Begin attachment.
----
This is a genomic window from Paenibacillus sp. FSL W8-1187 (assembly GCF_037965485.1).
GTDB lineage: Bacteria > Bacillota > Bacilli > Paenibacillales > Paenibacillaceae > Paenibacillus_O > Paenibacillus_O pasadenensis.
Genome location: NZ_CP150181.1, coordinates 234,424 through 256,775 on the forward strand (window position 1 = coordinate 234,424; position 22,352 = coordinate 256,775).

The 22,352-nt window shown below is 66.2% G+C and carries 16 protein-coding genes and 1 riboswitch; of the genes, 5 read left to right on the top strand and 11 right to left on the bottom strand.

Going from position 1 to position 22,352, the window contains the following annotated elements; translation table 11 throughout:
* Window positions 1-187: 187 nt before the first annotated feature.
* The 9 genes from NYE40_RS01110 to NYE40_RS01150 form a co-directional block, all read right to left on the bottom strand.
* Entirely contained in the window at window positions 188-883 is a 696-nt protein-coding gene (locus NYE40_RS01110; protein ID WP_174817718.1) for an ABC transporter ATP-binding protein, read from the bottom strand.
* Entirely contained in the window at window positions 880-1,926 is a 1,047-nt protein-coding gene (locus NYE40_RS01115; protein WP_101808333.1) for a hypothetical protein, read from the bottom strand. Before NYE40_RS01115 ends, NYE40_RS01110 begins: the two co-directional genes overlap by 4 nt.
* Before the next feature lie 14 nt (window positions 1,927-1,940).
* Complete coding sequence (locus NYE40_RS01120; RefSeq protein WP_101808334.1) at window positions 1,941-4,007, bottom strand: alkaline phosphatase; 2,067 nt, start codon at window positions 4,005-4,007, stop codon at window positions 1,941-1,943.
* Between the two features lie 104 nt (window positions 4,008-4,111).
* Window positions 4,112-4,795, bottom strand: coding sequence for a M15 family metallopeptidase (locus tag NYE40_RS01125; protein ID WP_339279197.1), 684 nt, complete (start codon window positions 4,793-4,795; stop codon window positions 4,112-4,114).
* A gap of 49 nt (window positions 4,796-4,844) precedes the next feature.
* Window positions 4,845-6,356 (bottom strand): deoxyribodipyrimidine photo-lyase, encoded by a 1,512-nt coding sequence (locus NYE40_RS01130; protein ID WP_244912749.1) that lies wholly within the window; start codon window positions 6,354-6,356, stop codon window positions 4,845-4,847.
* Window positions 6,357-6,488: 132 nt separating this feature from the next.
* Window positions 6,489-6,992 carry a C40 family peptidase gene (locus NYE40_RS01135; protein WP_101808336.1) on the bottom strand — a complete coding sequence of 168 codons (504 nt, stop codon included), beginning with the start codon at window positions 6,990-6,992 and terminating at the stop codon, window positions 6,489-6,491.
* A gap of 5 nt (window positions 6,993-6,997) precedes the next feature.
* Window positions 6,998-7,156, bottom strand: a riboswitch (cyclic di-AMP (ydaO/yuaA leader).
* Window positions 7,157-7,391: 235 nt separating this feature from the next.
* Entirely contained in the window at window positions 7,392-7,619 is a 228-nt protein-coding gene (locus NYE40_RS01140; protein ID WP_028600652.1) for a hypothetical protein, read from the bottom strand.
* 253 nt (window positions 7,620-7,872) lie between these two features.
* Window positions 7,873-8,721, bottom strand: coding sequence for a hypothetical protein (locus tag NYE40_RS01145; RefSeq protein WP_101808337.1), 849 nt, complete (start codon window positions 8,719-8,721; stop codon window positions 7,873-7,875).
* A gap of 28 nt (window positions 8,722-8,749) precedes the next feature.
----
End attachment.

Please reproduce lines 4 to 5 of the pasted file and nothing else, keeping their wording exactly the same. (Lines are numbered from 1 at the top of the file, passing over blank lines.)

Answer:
The 22,352-nt window shown below is 66.2% G+C and carries 16 protein-coding genes and 1 riboswitch; of the genes, 5 read left to right on the top strand and 11 right to left on the bottom strand.

Going from position 1 to position 22,352, the window contains the following annotated elements; translation table 11 throughout: